Weekend Linkage: Cutting Debt, Checkbook Balancing and Bad Habits

by Jason Unger

There’s good news on the economic front: in July, American consumers cut their debt by $21.6 billion, the largest amount ever on record, according to Yahoo News.

Consumers’ appetite for revolving credit, primarily credit cards, declined by $6.1 billion in July, an annualized rate of 8 percent that followed a 6.4 percent drop in June.

July’s retreat translated into an annualized decline of 10.4 percent. That followed a cut of $15.5 billion in June, or a 7.4 percent annualized drop, and the most since a 16.3 percent decline in June 1975.

That’s great news. But only if the government would do the same …

At Own the Dollar, Hank writes that The Opportunity Cost of Keeping Up With The Joneses Is Too Expensive. He’s got a great story about experiencing the Joneses mentality in his neighborhood and how he’s not getting caught up in it.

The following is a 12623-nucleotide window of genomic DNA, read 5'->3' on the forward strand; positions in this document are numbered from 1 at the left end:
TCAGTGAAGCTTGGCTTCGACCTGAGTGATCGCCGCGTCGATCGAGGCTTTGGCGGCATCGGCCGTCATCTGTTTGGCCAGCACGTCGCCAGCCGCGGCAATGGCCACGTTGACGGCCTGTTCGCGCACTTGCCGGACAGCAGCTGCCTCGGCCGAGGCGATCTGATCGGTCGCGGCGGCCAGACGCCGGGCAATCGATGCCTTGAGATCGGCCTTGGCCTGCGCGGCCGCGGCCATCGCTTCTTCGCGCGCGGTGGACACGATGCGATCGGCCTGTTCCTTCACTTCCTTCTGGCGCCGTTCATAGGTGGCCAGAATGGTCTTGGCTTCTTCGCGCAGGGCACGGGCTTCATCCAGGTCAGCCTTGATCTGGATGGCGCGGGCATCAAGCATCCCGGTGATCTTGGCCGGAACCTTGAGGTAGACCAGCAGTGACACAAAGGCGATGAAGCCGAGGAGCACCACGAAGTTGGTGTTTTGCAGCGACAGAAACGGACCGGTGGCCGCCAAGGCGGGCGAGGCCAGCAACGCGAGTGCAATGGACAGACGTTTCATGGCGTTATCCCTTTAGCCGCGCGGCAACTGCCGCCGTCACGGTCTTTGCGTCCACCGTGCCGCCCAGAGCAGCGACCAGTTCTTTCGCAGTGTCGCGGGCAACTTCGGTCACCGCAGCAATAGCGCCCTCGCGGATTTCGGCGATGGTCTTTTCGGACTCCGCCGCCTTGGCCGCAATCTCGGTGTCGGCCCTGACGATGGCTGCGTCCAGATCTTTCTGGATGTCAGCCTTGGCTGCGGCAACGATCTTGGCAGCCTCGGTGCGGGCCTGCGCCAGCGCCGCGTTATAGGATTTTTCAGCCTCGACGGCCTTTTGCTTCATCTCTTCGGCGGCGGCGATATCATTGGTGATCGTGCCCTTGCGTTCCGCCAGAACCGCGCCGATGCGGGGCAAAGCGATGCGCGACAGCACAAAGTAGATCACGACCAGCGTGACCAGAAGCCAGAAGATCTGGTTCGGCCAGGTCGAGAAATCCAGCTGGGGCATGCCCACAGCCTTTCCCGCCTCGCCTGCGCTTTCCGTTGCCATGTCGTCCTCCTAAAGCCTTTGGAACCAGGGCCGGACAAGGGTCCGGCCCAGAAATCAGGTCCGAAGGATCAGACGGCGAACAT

MoneyNing offers up How to Break Bad Habits, with a simple but easy-to-implement solution: stick with people who don’t have your bad habit. By spending your time with them, you won’t be as driven to engage in your bad habit.

M is for Money has a post right up our alley: Do You Balance Your Checkbook? Since I rarely (if ever) write checks, I don’t balance my checkbook. In fact, I’ve never once done it, even back in the day.

Thanks to online banking, I can see my balance at anytime I want. That’s good enough for me.

This past week, we participated in the Carnival of Money Hackers, Festival of Frugality, and Carnival of Personal Finance.

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